What Two Frank New Documentaries Tell You About Women’s Lives

Two mature Jewish women artists premiered their latest and deepest plumbing of private lives at the Museum of Modern Art’s Doc Fortnight 2016: An International Festival of Nonfiction Film in NYC in February.  Always intriguing, the 15th annual series showcases recent documentary films from around the world that, per the curatorial selection committee, push the boundaries “between contemporary art and nonfiction practices and reflect on new areas of documentary filmmaking.”  Natalie Bookchin’s “Long Story Short” and Beth B’s bio-doc of her mother Ida, “Call Her Applebroog,” both attracted large appreciative audiences of family, colleagues, and fans.

Media artist Natalie Bookchin brought “Long Story Short,” a powerful project she had just finished editing after several years of filming—and listening closely to—diverse individuals at eight service organizations on the West Coast, including homeless shelters, food banks, adult literacy programs, and job training centers.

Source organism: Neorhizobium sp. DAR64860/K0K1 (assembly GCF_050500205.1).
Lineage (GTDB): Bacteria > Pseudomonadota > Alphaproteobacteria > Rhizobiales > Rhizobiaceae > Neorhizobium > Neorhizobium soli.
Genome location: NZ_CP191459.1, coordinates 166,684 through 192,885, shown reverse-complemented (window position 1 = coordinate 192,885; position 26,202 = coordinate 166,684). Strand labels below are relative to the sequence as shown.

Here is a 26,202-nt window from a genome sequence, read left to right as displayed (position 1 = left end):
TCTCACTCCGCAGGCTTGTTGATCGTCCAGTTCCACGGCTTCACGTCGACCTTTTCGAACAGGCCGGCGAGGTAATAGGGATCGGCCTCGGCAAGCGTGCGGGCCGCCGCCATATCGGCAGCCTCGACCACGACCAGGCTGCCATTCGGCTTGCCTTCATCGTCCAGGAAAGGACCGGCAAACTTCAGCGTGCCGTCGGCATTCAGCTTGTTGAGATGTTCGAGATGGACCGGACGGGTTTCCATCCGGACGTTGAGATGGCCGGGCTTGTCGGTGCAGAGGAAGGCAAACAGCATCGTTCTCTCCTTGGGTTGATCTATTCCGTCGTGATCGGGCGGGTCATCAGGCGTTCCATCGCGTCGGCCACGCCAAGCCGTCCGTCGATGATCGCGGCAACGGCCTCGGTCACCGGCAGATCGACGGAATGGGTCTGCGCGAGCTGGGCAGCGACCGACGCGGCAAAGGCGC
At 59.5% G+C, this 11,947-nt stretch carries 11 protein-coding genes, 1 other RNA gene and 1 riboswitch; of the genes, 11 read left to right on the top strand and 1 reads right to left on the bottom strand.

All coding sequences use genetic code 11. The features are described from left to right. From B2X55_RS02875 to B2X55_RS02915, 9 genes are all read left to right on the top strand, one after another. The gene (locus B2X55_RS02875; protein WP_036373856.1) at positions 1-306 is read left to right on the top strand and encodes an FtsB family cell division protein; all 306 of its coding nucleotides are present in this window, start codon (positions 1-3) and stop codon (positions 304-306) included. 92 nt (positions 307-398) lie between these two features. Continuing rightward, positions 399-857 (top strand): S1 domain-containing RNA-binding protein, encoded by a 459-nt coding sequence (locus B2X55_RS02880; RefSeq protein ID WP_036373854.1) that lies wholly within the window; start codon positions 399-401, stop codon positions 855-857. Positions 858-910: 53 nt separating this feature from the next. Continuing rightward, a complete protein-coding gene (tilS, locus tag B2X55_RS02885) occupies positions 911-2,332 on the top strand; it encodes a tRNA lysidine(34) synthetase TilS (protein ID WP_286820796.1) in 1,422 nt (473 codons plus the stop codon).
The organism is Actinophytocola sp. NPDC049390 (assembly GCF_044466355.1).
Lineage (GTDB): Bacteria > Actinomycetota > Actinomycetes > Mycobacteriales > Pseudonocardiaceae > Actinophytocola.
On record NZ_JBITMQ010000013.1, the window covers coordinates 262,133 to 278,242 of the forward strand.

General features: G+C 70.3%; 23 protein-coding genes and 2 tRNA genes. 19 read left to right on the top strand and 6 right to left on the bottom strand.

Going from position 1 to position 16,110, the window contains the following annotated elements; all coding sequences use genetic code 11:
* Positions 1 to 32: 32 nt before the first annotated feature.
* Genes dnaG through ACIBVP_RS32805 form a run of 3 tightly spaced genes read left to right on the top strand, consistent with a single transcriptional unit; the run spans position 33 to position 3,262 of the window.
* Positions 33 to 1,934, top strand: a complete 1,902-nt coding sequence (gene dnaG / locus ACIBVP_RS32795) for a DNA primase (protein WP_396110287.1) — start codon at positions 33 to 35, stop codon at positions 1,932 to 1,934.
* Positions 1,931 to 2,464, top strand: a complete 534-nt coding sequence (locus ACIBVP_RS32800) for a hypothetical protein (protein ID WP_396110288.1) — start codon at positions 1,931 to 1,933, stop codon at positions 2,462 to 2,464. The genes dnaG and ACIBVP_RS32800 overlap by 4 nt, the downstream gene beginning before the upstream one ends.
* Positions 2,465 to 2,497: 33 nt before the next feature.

dominic angel and lolita

Bookchin gives intimate screen time to over 100 people usually hidden in plain sight—those struggling in poverty.  Women, men, old, young, middle-aged, veterans, unemployed, single parent, homeless, ex-con, with HIV, most African-American and Latino (none apparently Jewish) in the Los Angeles and Oakland areas, they all face her laptop’s camera for video blogs.  She takes the next, extended step from the brief Story Corps interviews heard on NPR and the captioned photographs of Brandon Stanton’s Humans of New York portraits.   

Starting in the midst of the recession and last presidential election, she asked each participant: “What do you think people should know about you?” In their own words, her respondents express their feelings—many of them heartbreaking—on their childhoods and how they got to this difficult point. Encouraged to share what “I usually don’t tell people,” they all stress that “rich people don’t understand” how hard life is without a job, a phone, or an address. Women are especially frustrated that the certifications and degrees they’ve worked hard to achieve neither protect them from being laid off nor help them get any higher up the ladder. But they are proud of “being creative” with whatever they can afford, like improvising curtains in a shelter.